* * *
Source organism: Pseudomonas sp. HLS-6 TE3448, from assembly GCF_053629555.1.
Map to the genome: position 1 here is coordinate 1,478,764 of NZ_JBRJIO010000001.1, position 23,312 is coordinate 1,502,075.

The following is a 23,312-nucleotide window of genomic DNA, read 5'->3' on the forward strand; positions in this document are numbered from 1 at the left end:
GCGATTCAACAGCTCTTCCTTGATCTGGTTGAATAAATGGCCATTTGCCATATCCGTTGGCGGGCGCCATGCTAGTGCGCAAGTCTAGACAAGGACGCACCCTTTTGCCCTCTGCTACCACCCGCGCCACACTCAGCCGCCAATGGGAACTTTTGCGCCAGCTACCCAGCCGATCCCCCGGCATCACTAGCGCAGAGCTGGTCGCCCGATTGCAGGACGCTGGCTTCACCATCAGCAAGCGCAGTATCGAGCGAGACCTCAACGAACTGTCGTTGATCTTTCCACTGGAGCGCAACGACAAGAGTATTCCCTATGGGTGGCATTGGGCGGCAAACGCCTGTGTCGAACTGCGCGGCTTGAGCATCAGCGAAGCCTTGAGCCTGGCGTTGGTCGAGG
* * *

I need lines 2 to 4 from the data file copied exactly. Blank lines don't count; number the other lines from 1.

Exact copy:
Map to the genome: position 1 here is coordinate 1,478,764 of NZ_JBRJIO010000001.1, position 23,312 is coordinate 1,502,075.

The following is a 23,312-nucleotide window of genomic DNA, read 5'->3' on the forward strand; positions in this document are numbered from 1 at the left end:
GCGATTCAACAGCTCTTCCTTGATCTGGTTGAATAAATGGCCATTTGCCATATCCGTTGGCGGGCGCCATGCTAGTGCGCAAGTCTAGACAAGGACGCACCCTTTTGCCCTCTGCTACCACCCGCGCCACACTCAGCCGCCAATGGGAACTTTTGCGCCAGCTACCCAGCCGATCCCCCGGCATCACTAGCGCAGAGCTGGTCGCCCGATTGCAGGACGCTGGCTTCACCATCAGCAAGCGCAGTATCGAGCGAGACCTCAACGAACTGTCGTTGATCTTTCCACTGGAGCGCAACGACAAGAGTATTCCCTATGGGTGGCATTGGGCGGCAAACGCCTGTGTCGAACTGCGCGGCTTGAGCATCAGCGAAGCCTTGAGCCTGGCGTTGGTCGAGG